At last, he had reached the limit of what he could learn from theory. He wanted to put it into practise. I could not grasp this fully at the time, but this was forbidden knowledge for a man. No decent woman would tolerate a man near her when it was her time. His solution: he started tending to the ones society decided were indecent. The ones who had nowhere else to turn.

Girls and young women started coming to stay with us. Sometimes for a few days, sometimes for a few weeks. “Girls in trouble”, he called them. They arrived with big bellies, and left with small ones. Strange cries came from the guest rooms. I was not allowed to enter. All I knew was that they needed help, and Father was doing his best to give it. Sometimes they took their baby with them. Other times Father took the baby to the orphanage.

I remember one girl. Her name was Rosalie. She had light brown hair and dimples. Her clothes looked tattered, and her eyes looked afraid. She was older than me. I was seven and she was maybe fourteen. She seemed very grown up to me at the time, but now I look back and remember a child, tasked with something no child should endure. I liked her. I fancied she might stay with us always. I was lonely without other people near my own age to play with. We lived way out in the countryside, no neighbours’ children to keep me company, and no siblings to squabble with.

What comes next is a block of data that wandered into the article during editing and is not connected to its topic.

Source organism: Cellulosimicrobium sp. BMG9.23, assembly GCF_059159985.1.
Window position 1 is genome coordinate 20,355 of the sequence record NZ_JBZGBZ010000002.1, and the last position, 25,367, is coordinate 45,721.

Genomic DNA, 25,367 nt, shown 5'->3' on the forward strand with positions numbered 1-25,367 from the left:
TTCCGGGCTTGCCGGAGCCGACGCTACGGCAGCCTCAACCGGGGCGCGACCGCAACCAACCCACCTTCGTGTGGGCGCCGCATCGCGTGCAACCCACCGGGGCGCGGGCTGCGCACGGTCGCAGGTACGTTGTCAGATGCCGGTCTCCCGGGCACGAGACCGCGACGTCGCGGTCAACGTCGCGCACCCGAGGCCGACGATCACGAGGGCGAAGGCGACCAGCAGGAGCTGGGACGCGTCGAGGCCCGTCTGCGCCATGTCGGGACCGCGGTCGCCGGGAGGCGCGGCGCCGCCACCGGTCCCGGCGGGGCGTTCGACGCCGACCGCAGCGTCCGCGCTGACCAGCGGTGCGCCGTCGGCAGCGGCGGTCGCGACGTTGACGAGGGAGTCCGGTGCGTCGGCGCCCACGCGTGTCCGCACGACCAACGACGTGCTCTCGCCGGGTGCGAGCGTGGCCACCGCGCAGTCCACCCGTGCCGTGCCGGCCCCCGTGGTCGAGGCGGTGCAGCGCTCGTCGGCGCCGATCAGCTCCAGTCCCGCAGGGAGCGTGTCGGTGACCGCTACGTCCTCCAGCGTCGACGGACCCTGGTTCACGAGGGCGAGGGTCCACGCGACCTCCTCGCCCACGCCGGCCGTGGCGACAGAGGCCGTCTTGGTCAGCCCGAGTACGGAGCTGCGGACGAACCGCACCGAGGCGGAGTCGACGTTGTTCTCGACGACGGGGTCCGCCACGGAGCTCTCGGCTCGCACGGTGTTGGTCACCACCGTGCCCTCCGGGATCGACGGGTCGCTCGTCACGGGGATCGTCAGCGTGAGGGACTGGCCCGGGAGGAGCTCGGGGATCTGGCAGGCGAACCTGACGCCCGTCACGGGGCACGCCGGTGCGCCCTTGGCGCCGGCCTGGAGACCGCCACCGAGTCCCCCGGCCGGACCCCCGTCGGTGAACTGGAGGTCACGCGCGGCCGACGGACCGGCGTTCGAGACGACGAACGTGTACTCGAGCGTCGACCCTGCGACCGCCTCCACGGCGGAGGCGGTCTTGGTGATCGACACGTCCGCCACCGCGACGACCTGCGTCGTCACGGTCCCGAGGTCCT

I remember Rosalie arriving, alone with a small suitcase, but I don’t remember her leaving.

Her labour was long and difficult. I knew it, even as young as I was. She stayed shut in the room, her periodic cries punctuating the night, then the day, then the night, then the day…